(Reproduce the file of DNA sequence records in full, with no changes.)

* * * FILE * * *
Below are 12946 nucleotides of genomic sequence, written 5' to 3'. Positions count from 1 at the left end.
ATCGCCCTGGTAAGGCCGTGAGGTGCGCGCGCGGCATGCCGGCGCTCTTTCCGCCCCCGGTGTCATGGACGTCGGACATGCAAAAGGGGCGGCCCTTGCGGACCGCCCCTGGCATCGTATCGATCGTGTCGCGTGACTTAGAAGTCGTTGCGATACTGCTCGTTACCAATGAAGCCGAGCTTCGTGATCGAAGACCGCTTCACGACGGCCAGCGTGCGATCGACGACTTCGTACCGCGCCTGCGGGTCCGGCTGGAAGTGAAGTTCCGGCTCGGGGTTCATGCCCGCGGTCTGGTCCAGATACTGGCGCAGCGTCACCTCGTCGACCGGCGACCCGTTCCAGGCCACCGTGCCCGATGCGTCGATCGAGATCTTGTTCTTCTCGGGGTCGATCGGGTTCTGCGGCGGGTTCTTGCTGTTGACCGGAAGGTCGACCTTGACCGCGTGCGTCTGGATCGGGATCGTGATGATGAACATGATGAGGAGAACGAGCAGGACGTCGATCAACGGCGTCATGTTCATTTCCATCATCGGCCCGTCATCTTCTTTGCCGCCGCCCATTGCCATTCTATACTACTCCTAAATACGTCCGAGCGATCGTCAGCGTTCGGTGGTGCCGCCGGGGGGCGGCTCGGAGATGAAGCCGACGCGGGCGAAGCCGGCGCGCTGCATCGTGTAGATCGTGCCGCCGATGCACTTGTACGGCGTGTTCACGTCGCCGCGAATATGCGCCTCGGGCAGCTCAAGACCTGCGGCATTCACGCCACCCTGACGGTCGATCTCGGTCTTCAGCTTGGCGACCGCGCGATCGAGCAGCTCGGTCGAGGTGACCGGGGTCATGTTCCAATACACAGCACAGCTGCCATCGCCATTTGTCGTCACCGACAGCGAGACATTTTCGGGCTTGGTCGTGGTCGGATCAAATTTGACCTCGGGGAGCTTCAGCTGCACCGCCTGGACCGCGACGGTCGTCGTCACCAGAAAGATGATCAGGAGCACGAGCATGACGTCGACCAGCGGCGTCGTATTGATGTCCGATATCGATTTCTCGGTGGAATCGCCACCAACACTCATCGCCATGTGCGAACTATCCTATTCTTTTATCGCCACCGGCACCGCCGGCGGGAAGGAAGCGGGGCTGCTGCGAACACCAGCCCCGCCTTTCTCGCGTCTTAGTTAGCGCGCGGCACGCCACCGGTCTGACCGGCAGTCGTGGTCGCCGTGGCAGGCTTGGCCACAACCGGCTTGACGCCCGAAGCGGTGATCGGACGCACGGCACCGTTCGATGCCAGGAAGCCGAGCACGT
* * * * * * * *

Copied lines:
Below are 12946 nucleotides of genomic sequence, written 5' to 3'. Positions count from 1 at the left end.
ATCGCCCTGGTAAGGCCGTGAGGTGCGCGCGCGGCATGCCGGCGCTCTTTCCGCCCCCGGTGTCATGGACGTCGGACATGCAAAAGGGGCGGCCCTTGCGGACCGCCCCTGGCATCGTATCGATCGTGTCGCGTGACTTAGAAGTCGTTGCGATACTGCTCGTTACCAATGAAGCCGAGCTTCGTGATCGAAGACCGCTTCACGACGGCCAGCGTGCGATCGACGACTTCGTACCGCGCCTGCGGGTCCGGCTGGAAGTGAAGTTCCGGCTCGGGGTTCATGCCCGCGGTCTGGTCCAGATACTGGCGCAGCGTCACCTCGTCGACCGGCGACCCGTTCCAGGCCACCGTGCCCGATGCGTCGATCGAGATCTTGTTCTTCTCGGGGTCGATCGGGTTCTGCGGCGGGTTCTTGCTGTTGACCGGAAGGTCGACCTTGACCGCGTGCGTCTGGATCGGGATCGTGATGATGAACATGATGAGGAGAACGAGCAGGACGTCGATCAACGGCGTCATGTTCATTTCCATCATCGGCCCGTCATCTTCTTTGCCGCCGCCCATTGCCATTCTATACTACTCCTAAATACGTCCGAGCGATCGTCAGCGTTCGGTGGTGCCGCCGGGGGGCGGCTCGGAGATGAAGCCGACGCGGGCGAAGCCGGCGCGCTGCATCGTGTAGATCGTGCCGCCGATGCACTTGTACGGCGTGTTCACGTCGCCGCGAATATGCGCCTCGGGCAGCTCAAGACCTGCGGCATTCACGCCACCCTGACGGTCGATCTCGGTCTTCAGCTTGGCGACCGCGCGATCGAGCAGCTCGGTCGAGGTGACCGGGGTCATGTTCCAATACACAGCACAGCTGCCATCGCCATTTGTCGTCACCGACAGCGAGACATTTTCGGGCTTGGTCGTGGTCGGATCAAATTTGACCTCGGGGAGCTTCAGCTGCACCGCCTGGACCGCGACGGTCGTCGTCACCAGAAAGATGATCAGGAGCACGAGCATGACGTCGACCAGCGGCGTCGTATTGATGTCCGATATCGATTTCTCGGTGGAATCGCCACCAACACTCATCGCCATGTGCGAACTATCCTATTCTTTTATCGCCACCGGCACCGCCGGCGGGAAGGAAGCGGGGCTGCTGCGAACACCAGCCCCGCCTTTCTCGCGTCTTAGTTAGCGCGCGGCACGCCACCGGTCTGACCGGCAGTCGTGGTCGCCGTGGCAGGCTTGGCCACAACCGGCTTGACGCCCGAAGCGGTGATCGGACGCACGGCACCGTTCGATGCCAGGAAGCCGAGCACGT